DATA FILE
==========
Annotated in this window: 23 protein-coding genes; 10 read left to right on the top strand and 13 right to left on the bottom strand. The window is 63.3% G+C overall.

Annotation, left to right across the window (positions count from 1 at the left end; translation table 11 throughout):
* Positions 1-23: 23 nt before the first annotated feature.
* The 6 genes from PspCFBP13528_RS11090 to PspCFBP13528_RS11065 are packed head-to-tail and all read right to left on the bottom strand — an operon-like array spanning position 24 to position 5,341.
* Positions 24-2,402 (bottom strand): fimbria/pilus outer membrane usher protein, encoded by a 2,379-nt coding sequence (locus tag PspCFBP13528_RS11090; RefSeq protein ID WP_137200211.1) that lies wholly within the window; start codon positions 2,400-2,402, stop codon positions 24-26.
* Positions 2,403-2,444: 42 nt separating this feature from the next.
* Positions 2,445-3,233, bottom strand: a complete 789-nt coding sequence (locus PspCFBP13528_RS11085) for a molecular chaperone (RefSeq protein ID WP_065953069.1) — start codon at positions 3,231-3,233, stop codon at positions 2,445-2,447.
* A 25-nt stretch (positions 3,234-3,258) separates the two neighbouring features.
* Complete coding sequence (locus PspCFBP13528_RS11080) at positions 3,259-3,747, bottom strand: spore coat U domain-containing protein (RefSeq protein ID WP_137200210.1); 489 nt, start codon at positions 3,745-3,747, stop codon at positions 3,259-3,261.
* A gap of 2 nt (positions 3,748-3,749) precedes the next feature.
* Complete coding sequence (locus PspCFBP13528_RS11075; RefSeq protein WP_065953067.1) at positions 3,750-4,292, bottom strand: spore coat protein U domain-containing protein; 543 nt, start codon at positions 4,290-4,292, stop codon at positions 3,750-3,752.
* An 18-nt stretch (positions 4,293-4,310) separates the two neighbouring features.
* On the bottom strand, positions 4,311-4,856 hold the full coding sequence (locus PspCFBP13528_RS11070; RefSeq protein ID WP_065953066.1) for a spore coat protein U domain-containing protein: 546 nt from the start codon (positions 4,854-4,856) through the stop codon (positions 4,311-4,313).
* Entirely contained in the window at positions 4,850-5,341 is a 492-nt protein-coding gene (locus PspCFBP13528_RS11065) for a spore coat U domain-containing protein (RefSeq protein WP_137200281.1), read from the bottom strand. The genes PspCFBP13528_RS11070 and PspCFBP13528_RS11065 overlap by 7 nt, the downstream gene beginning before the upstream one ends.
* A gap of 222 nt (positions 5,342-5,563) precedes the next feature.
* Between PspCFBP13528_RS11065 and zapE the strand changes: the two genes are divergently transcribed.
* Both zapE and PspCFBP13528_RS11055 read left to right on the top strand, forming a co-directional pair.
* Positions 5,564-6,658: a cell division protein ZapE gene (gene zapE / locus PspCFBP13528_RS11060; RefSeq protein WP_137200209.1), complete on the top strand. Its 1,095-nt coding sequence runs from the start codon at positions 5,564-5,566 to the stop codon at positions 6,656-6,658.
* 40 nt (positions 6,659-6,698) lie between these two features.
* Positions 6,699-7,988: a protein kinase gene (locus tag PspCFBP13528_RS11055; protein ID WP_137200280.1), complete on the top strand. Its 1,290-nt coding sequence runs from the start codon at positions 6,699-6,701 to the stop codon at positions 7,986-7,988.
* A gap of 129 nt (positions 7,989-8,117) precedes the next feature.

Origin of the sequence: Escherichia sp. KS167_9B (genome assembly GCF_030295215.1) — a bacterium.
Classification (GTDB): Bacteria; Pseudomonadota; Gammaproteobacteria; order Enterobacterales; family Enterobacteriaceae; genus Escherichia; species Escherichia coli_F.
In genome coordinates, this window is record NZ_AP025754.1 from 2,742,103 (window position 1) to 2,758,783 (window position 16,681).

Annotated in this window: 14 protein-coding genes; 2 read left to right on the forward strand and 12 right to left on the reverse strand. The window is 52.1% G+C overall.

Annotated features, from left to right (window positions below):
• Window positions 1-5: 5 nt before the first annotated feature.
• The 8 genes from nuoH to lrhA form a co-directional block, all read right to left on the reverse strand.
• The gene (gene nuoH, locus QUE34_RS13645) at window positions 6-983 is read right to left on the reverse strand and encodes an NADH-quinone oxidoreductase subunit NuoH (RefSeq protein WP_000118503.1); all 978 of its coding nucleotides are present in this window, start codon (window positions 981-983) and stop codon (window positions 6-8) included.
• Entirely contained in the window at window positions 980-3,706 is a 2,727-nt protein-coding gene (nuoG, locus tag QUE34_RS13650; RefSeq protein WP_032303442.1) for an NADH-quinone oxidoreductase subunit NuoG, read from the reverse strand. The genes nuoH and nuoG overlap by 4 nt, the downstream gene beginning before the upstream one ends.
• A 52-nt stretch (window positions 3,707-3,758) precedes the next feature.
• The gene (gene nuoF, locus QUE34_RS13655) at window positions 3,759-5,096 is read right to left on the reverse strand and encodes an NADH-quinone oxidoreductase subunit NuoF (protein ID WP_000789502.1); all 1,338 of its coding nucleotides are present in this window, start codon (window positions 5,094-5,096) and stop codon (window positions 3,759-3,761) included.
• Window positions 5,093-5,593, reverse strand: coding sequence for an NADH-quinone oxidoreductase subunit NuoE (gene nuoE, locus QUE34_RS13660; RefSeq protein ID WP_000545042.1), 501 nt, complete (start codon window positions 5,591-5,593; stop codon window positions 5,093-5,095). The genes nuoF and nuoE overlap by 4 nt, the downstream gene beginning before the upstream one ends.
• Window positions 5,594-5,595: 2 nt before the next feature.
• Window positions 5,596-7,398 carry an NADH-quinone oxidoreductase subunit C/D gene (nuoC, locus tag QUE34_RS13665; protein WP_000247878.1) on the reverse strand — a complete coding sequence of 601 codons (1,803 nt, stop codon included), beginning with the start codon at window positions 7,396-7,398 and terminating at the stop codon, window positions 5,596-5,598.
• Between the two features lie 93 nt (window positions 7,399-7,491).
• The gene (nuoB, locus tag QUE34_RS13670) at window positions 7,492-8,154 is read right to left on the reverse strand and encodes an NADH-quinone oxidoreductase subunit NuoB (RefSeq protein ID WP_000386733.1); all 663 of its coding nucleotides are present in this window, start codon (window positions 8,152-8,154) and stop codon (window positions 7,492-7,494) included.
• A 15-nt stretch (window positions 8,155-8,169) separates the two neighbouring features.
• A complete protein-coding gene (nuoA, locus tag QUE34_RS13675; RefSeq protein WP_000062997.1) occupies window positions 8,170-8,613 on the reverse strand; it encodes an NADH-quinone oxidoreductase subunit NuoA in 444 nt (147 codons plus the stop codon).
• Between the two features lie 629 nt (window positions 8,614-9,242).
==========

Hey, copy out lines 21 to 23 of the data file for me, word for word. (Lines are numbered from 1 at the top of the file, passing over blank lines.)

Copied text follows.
* A gap of 129 nt (positions 7,989-8,117) precedes the next feature.

Origin of the sequence: Escherichia sp. KS167_9B (genome assembly GCF_030295215.1) — a bacterium.
Classification (GTDB): Bacteria; Pseudomonadota; Gammaproteobacteria; order Enterobacterales; family Enterobacteriaceae; genus Escherichia; species Escherichia coli_F.